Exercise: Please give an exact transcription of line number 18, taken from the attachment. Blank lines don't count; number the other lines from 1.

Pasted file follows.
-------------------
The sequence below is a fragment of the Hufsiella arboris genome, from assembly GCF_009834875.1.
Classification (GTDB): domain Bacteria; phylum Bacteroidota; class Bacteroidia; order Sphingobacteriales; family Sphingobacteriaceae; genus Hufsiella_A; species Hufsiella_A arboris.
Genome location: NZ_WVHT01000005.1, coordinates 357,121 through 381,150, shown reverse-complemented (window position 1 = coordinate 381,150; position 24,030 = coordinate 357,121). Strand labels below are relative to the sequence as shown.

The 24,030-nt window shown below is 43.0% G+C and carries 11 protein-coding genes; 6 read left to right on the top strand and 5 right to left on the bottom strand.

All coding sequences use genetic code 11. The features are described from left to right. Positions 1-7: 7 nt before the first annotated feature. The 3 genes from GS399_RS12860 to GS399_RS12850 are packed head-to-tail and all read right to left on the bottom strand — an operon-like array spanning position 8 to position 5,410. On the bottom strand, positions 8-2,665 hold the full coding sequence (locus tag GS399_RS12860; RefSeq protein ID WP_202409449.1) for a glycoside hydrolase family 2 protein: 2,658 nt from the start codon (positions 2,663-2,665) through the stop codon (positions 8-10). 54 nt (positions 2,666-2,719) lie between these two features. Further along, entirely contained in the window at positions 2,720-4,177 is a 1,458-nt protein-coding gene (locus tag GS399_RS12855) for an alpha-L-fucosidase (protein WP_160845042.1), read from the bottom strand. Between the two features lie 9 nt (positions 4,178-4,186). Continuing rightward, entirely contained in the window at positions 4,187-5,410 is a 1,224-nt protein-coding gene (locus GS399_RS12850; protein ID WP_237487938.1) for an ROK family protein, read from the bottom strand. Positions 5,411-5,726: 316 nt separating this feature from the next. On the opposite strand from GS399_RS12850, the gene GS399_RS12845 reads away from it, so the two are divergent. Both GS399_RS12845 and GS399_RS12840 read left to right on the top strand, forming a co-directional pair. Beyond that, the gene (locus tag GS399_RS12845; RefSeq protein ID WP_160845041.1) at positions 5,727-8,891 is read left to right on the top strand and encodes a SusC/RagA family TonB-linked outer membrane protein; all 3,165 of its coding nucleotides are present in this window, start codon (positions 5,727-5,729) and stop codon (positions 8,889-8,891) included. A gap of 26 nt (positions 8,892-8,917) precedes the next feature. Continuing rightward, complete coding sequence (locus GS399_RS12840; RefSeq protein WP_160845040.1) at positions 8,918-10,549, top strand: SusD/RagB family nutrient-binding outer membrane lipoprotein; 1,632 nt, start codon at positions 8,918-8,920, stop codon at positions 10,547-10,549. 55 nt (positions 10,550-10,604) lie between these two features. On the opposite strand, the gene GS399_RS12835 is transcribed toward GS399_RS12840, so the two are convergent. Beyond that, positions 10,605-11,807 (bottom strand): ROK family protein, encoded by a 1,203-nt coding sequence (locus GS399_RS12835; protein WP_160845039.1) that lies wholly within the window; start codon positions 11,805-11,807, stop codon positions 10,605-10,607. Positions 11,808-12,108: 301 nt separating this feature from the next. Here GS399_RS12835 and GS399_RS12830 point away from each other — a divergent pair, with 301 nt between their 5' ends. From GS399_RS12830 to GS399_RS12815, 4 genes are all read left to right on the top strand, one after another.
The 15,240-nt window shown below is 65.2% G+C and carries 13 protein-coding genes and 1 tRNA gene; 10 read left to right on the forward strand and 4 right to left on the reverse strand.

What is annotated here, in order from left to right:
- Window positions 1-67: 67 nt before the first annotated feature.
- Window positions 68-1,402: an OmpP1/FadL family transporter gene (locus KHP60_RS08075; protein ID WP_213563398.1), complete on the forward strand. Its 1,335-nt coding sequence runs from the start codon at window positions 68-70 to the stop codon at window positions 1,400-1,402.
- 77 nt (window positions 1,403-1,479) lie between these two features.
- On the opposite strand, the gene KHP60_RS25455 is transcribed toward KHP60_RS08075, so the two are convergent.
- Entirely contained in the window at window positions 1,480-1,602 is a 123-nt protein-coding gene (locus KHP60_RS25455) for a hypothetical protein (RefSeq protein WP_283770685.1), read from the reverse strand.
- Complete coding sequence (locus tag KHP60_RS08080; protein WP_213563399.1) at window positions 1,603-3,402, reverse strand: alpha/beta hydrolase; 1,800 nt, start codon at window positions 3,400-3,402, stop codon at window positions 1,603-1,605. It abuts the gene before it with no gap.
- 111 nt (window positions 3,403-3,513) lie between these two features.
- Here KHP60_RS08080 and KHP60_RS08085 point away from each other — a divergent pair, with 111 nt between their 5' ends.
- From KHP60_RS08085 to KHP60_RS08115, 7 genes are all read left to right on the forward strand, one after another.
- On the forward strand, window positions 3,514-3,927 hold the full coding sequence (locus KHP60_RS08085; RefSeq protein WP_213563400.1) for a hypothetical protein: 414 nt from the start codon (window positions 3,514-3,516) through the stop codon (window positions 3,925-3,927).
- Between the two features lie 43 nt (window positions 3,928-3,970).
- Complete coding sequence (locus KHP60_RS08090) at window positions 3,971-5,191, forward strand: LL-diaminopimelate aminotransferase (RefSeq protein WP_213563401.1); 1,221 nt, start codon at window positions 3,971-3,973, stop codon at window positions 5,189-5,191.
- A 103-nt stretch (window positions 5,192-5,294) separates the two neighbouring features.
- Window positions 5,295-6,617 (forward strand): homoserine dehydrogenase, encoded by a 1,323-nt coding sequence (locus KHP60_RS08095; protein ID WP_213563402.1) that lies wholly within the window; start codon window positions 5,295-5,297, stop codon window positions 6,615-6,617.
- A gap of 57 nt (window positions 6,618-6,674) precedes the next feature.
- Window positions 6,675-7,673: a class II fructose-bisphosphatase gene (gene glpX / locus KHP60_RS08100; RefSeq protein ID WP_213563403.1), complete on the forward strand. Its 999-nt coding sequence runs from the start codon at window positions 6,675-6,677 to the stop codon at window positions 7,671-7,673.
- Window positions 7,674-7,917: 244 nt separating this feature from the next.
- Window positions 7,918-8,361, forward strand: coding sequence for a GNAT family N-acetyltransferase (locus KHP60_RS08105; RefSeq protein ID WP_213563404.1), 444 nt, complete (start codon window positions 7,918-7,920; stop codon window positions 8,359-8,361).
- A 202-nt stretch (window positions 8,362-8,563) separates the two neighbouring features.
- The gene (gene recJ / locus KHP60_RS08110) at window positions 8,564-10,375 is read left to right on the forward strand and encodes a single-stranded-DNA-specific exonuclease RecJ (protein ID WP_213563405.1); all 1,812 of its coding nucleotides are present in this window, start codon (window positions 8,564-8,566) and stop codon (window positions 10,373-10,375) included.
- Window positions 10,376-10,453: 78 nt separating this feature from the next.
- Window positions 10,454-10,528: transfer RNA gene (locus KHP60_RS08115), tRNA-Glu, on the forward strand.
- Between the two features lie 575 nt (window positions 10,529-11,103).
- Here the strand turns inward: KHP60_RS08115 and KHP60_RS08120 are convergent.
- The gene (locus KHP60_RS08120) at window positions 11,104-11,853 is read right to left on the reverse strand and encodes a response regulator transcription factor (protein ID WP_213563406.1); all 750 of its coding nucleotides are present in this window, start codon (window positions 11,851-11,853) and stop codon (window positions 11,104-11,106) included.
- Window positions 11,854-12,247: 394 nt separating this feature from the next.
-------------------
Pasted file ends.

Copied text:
- Between the two features lie 43 nt (window positions 3,928-3,970).